These are some of the most popular ways that a nonprofit may be able to get the all-important capital to build its dream solar array. However, none of these options will allow the nonprofit to take advantage of savings from the federal Investment Tax Credit. Let’s explore how that credit can be accessed using a third-party owner.



The most common way for a third party to help a nonprofit reach its energy goals is through a power purchase agreement (PPA). A PPA involves one party, usually an investor or developer, who wants to own and operate a solar system on the roof or adjacent land to a nonprofit organization. The second party, the nonprofit group, is known as the off-taker. The off-taker then signs a contract with the owner of the solar system that says they agree to purchase all of the output from the solar array at a predetermined price ($/kWh).

The term that this PPA lasts is entirely up to the two parties involved, but they typically last anywhere from 15 to 25 years. This way, because the owners of the system are a for-profit business, they are fully capable of taking the generated tax credits. Then, because of this price reduction, the developer or eventual owner of the solar system can pass these savings on to the nonprofit organization.

This scenario usually allows the nonprofit to save anywhere from 10-20% on their electric bill without having to pay anything out of pocket for installation costs. Once the PPA term ends, there is usually an option written into the contract that would allow the off-taker (the nonprofit) to purchase the system for a fair market value once the tax credit has been fully recovered. Because solar systems are now rated for greater than 30 years, there still may be more than a decade of useful life on the solar system when it goes up for sale. This scenario allows the off-taker to purchase the system at a significantly reduced price even after receiving all of the benefits of lower energy bills for the first 15 to 25 years.

Not every state or utility allows power purchase agreements, so it is essential first to check the local regulations.

BHP Solar Panels


A third-party owner can be an investor, developer, or even an entity made up of community members who want to own and operate the solar power system. There are now also companies that exclusively help nonprofits fund solar projects through a third-party structure. CollectiveSun is one such company that has developed a unique PPA program called a Solar Power Agreement (SPA) that it has used to fund solar projects nationwide.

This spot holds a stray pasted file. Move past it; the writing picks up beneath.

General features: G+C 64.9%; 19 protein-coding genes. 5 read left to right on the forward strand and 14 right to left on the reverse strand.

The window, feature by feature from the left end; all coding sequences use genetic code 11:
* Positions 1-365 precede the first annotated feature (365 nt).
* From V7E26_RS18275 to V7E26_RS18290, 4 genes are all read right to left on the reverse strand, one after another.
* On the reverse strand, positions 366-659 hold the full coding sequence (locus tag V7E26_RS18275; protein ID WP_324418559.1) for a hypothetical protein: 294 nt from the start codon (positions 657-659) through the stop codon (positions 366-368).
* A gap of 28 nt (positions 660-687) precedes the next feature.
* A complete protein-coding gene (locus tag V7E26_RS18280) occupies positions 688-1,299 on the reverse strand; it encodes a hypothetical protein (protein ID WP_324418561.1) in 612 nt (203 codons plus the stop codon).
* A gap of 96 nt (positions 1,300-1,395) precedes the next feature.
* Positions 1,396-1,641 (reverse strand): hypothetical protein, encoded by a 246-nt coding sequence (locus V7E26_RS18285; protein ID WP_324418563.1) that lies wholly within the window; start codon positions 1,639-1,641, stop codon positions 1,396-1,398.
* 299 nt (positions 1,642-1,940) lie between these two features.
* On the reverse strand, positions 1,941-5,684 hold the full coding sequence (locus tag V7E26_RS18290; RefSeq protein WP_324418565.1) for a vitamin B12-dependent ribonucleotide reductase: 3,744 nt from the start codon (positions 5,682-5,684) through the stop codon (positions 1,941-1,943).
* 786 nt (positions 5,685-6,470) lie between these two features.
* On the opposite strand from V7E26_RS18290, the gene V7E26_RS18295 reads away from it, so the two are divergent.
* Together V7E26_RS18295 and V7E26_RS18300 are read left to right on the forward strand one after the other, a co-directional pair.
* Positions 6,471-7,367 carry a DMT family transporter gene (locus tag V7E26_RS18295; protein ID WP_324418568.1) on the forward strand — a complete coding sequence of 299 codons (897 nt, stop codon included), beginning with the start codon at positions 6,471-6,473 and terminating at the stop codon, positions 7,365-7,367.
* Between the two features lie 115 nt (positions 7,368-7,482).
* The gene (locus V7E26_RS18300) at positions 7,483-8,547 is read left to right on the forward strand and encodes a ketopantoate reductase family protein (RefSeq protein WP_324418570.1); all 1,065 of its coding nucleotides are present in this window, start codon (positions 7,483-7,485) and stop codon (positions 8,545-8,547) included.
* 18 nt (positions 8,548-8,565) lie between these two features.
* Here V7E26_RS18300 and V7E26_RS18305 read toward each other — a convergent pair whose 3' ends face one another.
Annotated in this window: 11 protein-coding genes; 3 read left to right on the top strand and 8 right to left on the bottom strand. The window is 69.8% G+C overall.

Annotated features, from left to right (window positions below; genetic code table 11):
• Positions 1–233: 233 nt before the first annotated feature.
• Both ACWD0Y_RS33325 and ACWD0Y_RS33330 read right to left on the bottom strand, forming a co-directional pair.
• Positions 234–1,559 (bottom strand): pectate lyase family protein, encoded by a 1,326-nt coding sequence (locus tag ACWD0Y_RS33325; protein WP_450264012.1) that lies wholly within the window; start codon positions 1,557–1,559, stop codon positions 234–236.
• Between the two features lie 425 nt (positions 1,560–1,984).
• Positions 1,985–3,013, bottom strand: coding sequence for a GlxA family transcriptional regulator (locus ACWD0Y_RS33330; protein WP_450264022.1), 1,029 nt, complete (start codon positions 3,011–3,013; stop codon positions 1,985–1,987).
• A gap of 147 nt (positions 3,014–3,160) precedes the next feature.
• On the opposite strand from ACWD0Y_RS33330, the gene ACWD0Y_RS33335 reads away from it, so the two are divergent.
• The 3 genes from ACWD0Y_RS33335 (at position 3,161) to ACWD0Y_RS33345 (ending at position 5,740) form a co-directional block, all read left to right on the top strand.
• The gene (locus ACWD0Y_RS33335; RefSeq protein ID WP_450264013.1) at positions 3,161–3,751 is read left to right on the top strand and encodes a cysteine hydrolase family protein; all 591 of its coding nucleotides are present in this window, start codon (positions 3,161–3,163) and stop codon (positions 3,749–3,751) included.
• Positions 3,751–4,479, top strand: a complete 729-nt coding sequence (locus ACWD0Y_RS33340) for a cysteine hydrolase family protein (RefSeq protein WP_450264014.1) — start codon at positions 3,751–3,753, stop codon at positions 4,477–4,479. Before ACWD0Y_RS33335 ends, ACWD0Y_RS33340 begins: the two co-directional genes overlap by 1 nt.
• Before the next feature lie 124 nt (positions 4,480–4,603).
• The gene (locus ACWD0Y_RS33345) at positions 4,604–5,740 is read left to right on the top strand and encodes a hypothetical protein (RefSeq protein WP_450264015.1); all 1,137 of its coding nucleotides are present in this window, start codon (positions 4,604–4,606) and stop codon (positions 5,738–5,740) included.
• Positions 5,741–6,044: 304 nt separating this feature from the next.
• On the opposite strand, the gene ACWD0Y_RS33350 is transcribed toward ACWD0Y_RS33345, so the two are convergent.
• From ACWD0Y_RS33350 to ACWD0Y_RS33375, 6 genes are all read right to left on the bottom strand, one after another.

The SPA is a performance-based lease with a deposit feature, meaning a nonprofit looking to go solar would be leasing the equipment from CollectiveSun, but the monthly lease payment would be deducted from the deposit and variable based on the performance of the system.

As a for-profit company, CollectiveSun takes advantage of the federal Investment Tax Credit and passes part of those savings on to the nonprofit. The remaining cost of the installed system (the “deposit”) can be raised by the nonprofit using one or a combination of other financing methods such as loans, donations, or PACE.

CollectiveSun also offers a CrowdLending service, which facilitates raising a direct loan from the supporters of the nonprofit to pay for the remaining solar costs. CrowdLending supporters get their money back with interest, usually at a 0-8% interest rate. After six years of ownership, the solar system transfers to the nonprofit, which has already essentially received a solar power system with a 15% off coupon.

As an example, the global energy nonprofit Rocky Mountain Institute (RMI) used CollectiveSun to finance a solar project for a new 15,000 ft2 office building. They took advantage of CollectiveSun’s expertise in crowd-sourcing to fund the remaining system cost. RMI was also able to invest the tax credit savings back into the solar system itself.

Companies like CollectiveSun are one of the reasons that solar for nonprofits is reaching new highs of accessibility and affordability.


Nonprofit solar does not have to entail a solar system physically located on the rooftop of a building or adjacent land. In some states, community solar programs allow nonprofit organization to buy into a much larger, off-site solar system to meet their full energy needs. This energy usually comes at a discount of their current price per kilowatt-hour (kWh), which can easily be compared by looking at past electricity bills.

The most significant benefit of this type of renewable energy program is that the physical solar system does not have to be located near the nonprofit organization. In fact, the arrays used for community solar are usually many miles away from the purchasing entity, which is ultimately credited with the power and energy generated by their portion of the system (the number of panels they buy into).

Solar for nonprofits can take many forms, so it is imperative to explore all the available options. Before pursuing community solar for your nonprofit group, please note that community solar is not currently allowed in all states. To check the status of community solar programs in your state, contact your local utility for more information.

Have additional questions about taking your nonprofit solar? Contact one of our experienced Solar Specialists today!